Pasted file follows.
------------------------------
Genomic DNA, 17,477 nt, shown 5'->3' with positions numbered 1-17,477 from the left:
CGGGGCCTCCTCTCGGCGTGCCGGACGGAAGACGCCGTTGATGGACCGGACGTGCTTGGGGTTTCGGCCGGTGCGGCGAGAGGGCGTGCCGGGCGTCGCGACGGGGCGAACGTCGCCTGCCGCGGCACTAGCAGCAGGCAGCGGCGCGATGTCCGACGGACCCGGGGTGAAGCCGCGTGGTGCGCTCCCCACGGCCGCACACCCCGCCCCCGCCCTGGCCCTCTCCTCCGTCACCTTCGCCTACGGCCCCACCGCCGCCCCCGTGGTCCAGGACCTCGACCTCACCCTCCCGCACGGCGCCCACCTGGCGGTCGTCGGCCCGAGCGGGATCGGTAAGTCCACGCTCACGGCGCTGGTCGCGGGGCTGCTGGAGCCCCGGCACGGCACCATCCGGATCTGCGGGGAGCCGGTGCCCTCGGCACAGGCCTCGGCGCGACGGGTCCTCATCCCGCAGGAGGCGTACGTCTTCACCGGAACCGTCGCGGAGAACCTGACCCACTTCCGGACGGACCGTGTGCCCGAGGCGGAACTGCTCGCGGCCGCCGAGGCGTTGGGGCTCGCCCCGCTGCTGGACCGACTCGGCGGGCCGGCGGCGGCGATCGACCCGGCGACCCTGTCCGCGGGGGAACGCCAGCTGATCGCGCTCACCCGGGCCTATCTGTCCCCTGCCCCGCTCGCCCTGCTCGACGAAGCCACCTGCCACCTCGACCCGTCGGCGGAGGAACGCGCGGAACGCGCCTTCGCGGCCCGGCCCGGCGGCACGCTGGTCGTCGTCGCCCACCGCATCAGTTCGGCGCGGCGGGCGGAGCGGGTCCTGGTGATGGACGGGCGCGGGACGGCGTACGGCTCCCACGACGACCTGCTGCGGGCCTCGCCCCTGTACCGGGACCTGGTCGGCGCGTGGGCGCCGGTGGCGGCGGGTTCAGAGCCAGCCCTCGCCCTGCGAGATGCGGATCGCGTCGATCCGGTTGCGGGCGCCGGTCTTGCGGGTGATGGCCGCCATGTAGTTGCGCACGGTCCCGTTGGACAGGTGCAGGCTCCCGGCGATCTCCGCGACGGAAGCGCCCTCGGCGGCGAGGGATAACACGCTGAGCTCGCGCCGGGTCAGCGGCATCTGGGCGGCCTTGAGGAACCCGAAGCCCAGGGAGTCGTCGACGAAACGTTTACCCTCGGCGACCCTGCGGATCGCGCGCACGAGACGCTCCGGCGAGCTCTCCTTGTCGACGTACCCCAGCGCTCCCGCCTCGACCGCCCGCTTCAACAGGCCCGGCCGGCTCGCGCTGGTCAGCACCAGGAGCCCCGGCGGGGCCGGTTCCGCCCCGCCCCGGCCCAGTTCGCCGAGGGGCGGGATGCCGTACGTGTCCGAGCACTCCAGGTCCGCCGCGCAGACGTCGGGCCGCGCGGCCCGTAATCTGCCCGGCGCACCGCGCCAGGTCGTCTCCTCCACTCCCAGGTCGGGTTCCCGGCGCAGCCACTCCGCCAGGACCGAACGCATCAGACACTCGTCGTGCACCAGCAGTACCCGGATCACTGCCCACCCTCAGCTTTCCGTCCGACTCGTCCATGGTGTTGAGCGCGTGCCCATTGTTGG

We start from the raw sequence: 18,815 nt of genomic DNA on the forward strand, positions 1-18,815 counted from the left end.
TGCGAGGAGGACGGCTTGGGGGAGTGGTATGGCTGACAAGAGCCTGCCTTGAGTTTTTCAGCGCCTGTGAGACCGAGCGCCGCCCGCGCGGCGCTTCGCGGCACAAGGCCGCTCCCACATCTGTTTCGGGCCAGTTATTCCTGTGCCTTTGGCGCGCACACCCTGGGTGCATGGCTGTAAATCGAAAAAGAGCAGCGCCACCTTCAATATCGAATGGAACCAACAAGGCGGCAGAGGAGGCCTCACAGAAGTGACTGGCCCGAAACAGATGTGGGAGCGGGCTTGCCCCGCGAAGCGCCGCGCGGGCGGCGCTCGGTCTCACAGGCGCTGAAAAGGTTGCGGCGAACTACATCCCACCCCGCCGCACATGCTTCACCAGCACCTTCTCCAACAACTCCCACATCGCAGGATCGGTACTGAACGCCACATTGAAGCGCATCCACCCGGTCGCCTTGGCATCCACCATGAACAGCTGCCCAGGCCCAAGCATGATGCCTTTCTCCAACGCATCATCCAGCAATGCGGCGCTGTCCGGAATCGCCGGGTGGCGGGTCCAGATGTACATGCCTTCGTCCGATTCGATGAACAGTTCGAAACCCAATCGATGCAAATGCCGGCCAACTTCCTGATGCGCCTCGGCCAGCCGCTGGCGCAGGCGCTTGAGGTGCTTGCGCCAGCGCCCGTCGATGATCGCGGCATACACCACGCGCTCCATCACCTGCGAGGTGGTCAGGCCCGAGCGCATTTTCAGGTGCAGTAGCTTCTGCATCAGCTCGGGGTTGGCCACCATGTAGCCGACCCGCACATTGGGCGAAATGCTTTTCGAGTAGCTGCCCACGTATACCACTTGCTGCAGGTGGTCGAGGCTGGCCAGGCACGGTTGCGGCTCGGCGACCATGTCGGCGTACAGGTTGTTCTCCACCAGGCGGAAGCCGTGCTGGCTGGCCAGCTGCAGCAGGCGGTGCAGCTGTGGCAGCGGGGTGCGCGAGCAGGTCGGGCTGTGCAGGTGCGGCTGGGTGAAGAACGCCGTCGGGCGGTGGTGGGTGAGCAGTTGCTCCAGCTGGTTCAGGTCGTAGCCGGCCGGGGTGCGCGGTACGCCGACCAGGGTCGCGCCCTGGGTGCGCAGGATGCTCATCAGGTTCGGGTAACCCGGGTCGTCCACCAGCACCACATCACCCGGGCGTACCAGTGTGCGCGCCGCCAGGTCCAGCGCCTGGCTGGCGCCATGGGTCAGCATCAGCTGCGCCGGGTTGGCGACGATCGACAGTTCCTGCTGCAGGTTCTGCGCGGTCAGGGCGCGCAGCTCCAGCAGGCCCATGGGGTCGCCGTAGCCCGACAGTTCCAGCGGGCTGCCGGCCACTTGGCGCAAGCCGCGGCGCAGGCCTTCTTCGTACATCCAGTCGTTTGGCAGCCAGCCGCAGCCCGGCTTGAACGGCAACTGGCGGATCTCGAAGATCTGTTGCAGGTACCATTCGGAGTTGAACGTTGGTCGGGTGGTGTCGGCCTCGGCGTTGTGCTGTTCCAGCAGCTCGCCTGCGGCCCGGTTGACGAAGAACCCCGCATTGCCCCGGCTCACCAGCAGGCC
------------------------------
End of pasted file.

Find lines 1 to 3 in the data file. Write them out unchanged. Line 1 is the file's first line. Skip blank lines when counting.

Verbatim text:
Genomic DNA, 17,477 nt, shown 5'->3' with positions numbered 1-17,477 from the left:
CGGGGCCTCCTCTCGGCGTGCCGGACGGAAGACGCCGTTGATGGACCGGACGTGCTTGGGGTTTCGGCCGGTGCGGCGAGAGGGCGTGCCGGGCGTCGCGACGGGGCGAACGTCGCCTGCCGCGGCACTAGCAGCAGGCAGCGGCGCGATGTCCGACGGACCCGGGGTGAAGCCGCGTGGTGCGCTCCCCACGGCCGCACACCCCGCCCCCGCCCTGGCCCTCTCCTCCGTCACCTTCGCCTACGGCCCCACCGCCGCCCCCGTGGTCCAGGACCTCGACCTCACCCTCCCGCACGGCGCCCACCTGGCGGTCGTCGGCCCGAGCGGGATCGGTAAGTCCACGCTCACGGCGCTGGTCGCGGGGCTGCTGGAGCCCCGGCACGGCACCATCCGGATCTGCGGGGAGCCGGTGCCCTCGGCACAGGCCTCGGCGCGACGGGTCCTCATCCCGCAGGAGGCGTACGTCTTCACCGGAACCGTCGCGGAGAACCTGACCCACTTCCGGACGGACCGTGTGCCCGAGGCGGAACTGCTCGCGGCCGCCGAGGCGTTGGGGCTCGCCCCGCTGCTGGACCGACTCGGCGGGCCGGCGGCGGCGATCGACCCGGCGACCCTGTCCGCGGGGGAACGCCAGCTGATCGCGCTCACCCGGGCCTATCTGTCCCCTGCCCCGCTCGCCCTGCTCGACGAAGCCACCTGCCACCTCGACCCGTCGGCGGAGGAACGCGCGGAACGCGCCTTCGCGGCCCGGCCCGGCGGCACGCTGGTCGTCGTCGCCCACCGCATCAGTTCGGCGCGGCGGGCGGAGCGGGTCCTGGTGATGGACGGGCGCGGGACGGCGTACGGCTCCCACGACGACCTGCTGCGGGCCTCGCCCCTGTACCGGGACCTGGTCGGCGCGTGGGCGCCGGTGGCGGCGGGTTCAGAGCCAGCCCTCGCCCTGCGAGATGCGGATCGCGTCGATCCGGTTGCGGGCGCCGGTCTTGCGGGTGATGGCCGCCATGTAGTTGCGCACGGTCCCGTTGGACAGGTGCAGGCTCCCGGCGATCTCCGCGACGGAAGCGCCCTCGGCGGCGAGGGATAACACGCTGAGCTCGCGCCGGGTCAGCGGCATCTGGGCGGCCTTGAGGAACCCGAAGCCCAGGGAGTCGTCGACGAAACGTTTACCCTCGGCGACCCTGCGGATCGCGCGCACGAGACGCTCCGGCGAGCTCTCCTTGTCGACGTACCCCAGCGCTCCCGCCTCGACCGCCCGCTTCAACAGGCCCGGCCGGCTCGCGCTGGTCAGCACCAGGAGCCCCGGCGGGGCCGGTTCCGCCCCGCCCCGGCCCAGTTCGCCGAGGGGCGGGATGCCGTACGTGTCCGAGCACTCCAGGTCCGCCGCGCAGACGTCGGGCCGCGCGGCCCGTAATCTGCCCGGCGCACCGCGCCAGGTCGTCTCCTCCACTCCCAGGTCGGGTTCCCGGCGCAGCCACTCCGCCAGGACCGAACGCATCAGACACTCGTCGTGCACCAGCAGTACCCGGATCACTGCCCACCCTCAGCTTTCCGTCCGACTCGTCCATGGTGTTGAGCGCGTGCCCATTGTTGG

We start from the raw sequence: 18,815 nt of genomic DNA on the forward strand, positions 1-18,815 counted from the left end.